That money includes $9 million for the wage increase of childcare staff, $15 million for the wage increase of nursing home staff, $20 million for the wage increase of direct support professionals, and $21 million toward the wage increase to $19 an hour for Medicaid personal care assistants.
The only tax would be one levied on the health maintenance organizations for the state’s public worker health care plans, and take more money out of the state’s rainy day fund.
Legislative leaders have argued putting the funds into a lock-box is inappropriate given the state’s many bills which it still has to pay.
Lawmakers are also proposing to cut Murphy’s fees on gun owners, opioid manufacturers and bear-hunting permits.
It is not certain whether the Legislature’s budget will include the so-called corporate responsibility fee, which Murphy wants to levy on certain companies that have employees enrolled in Medicaid.
The budget calls for $100 million from the repatriation of offshore dividends, and another $175 million from businesses cashing in tax credits.
“We’re right at where the governor is,” one person said. “Ours does more without spending more.”
This person added: “All without raising taxes.”
Senate President Stephen Sweeney, D-3rd District, Murphy’s often-time political opponent, has fiercely opposed the millionaire’s tax, as has Assembly Speaker Craig Coughlin, D-19th District.
The proposal would increase the tax rate to 10.75 percent for every dollar earned above $1 million, which the administration pegged at earning roughly half a billion dollars for the state.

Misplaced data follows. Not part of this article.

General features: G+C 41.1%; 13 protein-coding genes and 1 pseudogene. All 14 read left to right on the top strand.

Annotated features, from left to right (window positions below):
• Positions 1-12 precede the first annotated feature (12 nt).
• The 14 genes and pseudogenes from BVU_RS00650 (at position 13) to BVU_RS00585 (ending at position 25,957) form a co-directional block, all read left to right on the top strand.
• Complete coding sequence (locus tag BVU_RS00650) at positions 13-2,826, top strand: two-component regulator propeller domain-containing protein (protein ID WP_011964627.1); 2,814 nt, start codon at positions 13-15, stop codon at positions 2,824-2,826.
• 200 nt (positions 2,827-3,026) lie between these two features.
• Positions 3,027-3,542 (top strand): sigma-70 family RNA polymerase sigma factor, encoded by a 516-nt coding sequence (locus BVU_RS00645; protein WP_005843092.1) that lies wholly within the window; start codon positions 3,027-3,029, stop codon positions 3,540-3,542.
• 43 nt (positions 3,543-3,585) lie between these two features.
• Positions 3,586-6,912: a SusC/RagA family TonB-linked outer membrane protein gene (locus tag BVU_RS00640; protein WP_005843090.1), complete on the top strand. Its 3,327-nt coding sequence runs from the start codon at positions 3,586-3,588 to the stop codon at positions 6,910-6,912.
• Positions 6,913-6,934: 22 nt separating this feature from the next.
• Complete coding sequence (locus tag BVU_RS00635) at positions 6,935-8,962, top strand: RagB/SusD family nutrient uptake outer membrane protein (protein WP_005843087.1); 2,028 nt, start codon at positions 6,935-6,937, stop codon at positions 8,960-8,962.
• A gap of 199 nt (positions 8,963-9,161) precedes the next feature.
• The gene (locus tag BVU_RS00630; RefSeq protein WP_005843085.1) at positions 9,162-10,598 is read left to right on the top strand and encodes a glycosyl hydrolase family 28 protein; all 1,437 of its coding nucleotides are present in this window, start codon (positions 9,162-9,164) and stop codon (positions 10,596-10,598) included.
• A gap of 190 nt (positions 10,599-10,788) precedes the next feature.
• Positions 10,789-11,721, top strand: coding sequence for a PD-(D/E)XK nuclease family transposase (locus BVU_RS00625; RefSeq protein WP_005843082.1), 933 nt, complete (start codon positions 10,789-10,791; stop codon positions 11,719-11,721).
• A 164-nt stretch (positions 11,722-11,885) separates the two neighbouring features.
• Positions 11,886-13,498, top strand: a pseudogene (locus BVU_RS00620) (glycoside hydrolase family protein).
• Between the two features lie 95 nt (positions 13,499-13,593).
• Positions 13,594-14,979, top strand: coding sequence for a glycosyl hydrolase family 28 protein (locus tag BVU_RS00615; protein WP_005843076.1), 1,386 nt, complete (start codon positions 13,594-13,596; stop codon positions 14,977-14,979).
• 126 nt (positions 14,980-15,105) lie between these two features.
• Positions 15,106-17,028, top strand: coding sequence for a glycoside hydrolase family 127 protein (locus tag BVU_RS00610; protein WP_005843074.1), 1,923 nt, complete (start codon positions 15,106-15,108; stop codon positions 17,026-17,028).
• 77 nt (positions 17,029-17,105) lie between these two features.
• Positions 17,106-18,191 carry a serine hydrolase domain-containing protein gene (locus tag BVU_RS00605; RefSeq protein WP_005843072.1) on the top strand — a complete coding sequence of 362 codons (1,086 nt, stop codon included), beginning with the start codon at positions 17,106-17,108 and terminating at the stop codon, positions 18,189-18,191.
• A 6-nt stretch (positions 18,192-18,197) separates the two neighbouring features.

Murphy tried unsuccessfully last year to push for a millionaire’s tax, but instead got a mega-millionaire’s tax levying the rate on those earning above $5 million annually.
The person close to budget discussions said lawmakers do not want a millionaire’s tax, especially because of how much revenue the state reported over the past year which wiped out the need for new taxes.
Murphy has also pushed for a one-time $125 property tax credit – his office said it could benefit up to 2 million residents – but the proposal has been rejected by both Coughlin and Sweeney as a “one-time gimmick.”
The governor’s office declined to comment on the current proposal from the Legislature.
However, earlier Monday New Direction New Jersey – a group tied to Murphy which has come under fire for the so-called “dark money” controversy – put out a statement that it will heavily advertise during the last days of budget season in support of the millionaire’s tax.
“Seventy percent of New Jersey residents support the millionaire’s tax and they’re joined by major policy voices, grassroots progressive activists and even a leading Presidential candidate, but legislative leaders still seem determined to do the bidding of party bosses and choose millionaires over the middle class,” reads a statement from New Direction NJ spokesperson Philip Swibinski.
Last week, the Communications Workers of America and the New Jersey Education Association – Murphy allies and two of the state’s largest unions – held a massive rally in front of the statehouse in support of Murphy’s millionaire’s tax.